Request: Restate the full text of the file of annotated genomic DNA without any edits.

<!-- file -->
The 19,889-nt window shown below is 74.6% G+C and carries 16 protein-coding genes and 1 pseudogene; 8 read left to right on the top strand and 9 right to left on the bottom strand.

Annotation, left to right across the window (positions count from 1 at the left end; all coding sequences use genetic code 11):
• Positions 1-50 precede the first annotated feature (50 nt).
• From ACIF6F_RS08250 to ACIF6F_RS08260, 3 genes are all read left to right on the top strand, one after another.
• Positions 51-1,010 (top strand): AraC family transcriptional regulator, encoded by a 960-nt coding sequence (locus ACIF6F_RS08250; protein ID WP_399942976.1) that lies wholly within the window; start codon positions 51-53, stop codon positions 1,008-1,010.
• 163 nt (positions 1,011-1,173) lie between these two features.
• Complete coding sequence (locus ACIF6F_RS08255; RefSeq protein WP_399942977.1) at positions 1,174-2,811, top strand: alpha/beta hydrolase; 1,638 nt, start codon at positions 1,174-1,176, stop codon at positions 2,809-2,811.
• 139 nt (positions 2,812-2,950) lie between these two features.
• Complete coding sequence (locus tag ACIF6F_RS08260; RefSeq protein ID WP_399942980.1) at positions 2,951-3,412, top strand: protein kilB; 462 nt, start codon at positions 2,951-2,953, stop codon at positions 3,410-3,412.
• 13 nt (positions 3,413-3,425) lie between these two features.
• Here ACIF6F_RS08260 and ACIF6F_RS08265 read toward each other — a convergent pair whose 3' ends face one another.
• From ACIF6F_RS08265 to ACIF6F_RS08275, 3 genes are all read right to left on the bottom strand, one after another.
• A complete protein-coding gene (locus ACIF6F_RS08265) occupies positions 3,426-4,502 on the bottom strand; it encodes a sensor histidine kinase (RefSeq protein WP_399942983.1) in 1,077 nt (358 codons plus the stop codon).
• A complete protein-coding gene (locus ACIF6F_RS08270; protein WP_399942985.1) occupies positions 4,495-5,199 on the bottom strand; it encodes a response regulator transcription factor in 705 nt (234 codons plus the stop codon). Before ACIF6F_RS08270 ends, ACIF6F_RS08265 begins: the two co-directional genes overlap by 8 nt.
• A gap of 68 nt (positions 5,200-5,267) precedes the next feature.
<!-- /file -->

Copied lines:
The 19,889-nt window shown below is 74.6% G+C and carries 16 protein-coding genes and 1 pseudogene; 8 read left to right on the top strand and 9 right to left on the bottom strand.

Annotation, left to right across the window (positions count from 1 at the left end; all coding sequences use genetic code 11):
• Positions 1-50 precede the first annotated feature (50 nt).
• From ACIF6F_RS08250 to ACIF6F_RS08260, 3 genes are all read left to right on the top strand, one after another.
• Positions 51-1,010 (top strand): AraC family transcriptional regulator, encoded by a 960-nt coding sequence (locus ACIF6F_RS08250; protein ID WP_399942976.1) that lies wholly within the window; start codon positions 51-53, stop codon positions 1,008-1,010.
• 163 nt (positions 1,011-1,173) lie between these two features.
• Complete coding sequence (locus ACIF6F_RS08255; RefSeq protein WP_399942977.1) at positions 1,174-2,811, top strand: alpha/beta hydrolase; 1,638 nt, start codon at positions 1,174-1,176, stop codon at positions 2,809-2,811.
• 139 nt (positions 2,812-2,950) lie between these two features.
• Complete coding sequence (locus tag ACIF6F_RS08260; RefSeq protein ID WP_399942980.1) at positions 2,951-3,412, top strand: protein kilB; 462 nt, start codon at positions 2,951-2,953, stop codon at positions 3,410-3,412.
• 13 nt (positions 3,413-3,425) lie between these two features.
• Here ACIF6F_RS08260 and ACIF6F_RS08265 read toward each other — a convergent pair whose 3' ends face one another.
• From ACIF6F_RS08265 to ACIF6F_RS08275, 3 genes are all read right to left on the bottom strand, one after another.
• A complete protein-coding gene (locus ACIF6F_RS08265) occupies positions 3,426-4,502 on the bottom strand; it encodes a sensor histidine kinase (RefSeq protein WP_399942983.1) in 1,077 nt (358 codons plus the stop codon).
• A complete protein-coding gene (locus ACIF6F_RS08270; protein WP_399942985.1) occupies positions 4,495-5,199 on the bottom strand; it encodes a response regulator transcription factor in 705 nt (234 codons plus the stop codon). Before ACIF6F_RS08270 ends, ACIF6F_RS08265 begins: the two co-directional genes overlap by 8 nt.
• A gap of 68 nt (positions 5,200-5,267) precedes the next feature.